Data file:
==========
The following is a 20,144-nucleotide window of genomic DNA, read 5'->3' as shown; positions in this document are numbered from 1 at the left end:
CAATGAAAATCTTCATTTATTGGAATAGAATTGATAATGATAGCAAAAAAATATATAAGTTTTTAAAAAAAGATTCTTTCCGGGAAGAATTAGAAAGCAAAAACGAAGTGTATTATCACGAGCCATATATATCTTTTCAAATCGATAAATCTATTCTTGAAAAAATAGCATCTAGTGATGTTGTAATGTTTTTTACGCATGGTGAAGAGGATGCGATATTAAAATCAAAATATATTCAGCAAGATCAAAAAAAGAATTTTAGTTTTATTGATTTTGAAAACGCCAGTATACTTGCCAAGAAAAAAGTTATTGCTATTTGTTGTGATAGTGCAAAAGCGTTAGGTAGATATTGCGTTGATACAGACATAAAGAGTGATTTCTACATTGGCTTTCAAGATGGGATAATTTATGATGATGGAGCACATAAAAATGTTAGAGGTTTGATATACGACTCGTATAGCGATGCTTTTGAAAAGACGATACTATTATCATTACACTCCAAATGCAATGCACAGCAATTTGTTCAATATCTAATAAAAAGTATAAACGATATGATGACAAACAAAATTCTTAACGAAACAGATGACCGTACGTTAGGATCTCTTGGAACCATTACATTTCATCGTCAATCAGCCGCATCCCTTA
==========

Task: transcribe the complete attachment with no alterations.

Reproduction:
The following is a 20,144-nucleotide window of genomic DNA, read 5'->3' as shown; positions in this document are numbered from 1 at the left end:
CAATGAAAATCTTCATTTATTGGAATAGAATTGATAATGATAGCAAAAAAATATATAAGTTTTTAAAAAAAGATTCTTTCCGGGAAGAATTAGAAAGCAAAAACGAAGTGTATTATCACGAGCCATATATATCTTTTCAAATCGATAAATCTATTCTTGAAAAAATAGCATCTAGTGATGTTGTAATGTTTTTTACGCATGGTGAAGAGGATGCGATATTAAAATCAAAATATATTCAGCAAGATCAAAAAAAGAATTTTAGTTTTATTGATTTTGAAAACGCCAGTATACTTGCCAAGAAAAAAGTTATTGCTATTTGTTGTGATAGTGCAAAAGCGTTAGGTAGATATTGCGTTGATACAGACATAAAGAGTGATTTCTACATTGGCTTTCAAGATGGGATAATTTATGATGATGGAGCACATAAAAATGTTAGAGGTTTGATATACGACTCGTATAGCGATGCTTTTGAAAAGACGATACTATTATCATTACACTCCAAATGCAATGCACAGCAATTTGTTCAATATCTAATAAAAAGTATAAACGATATGATGACAAACAAAATTCTTAACGAAACAGATGACCGTACGTTAGGATCTCTTGGAACCATTACATTTCATCGTCAATCAGCCGCATCCCTTA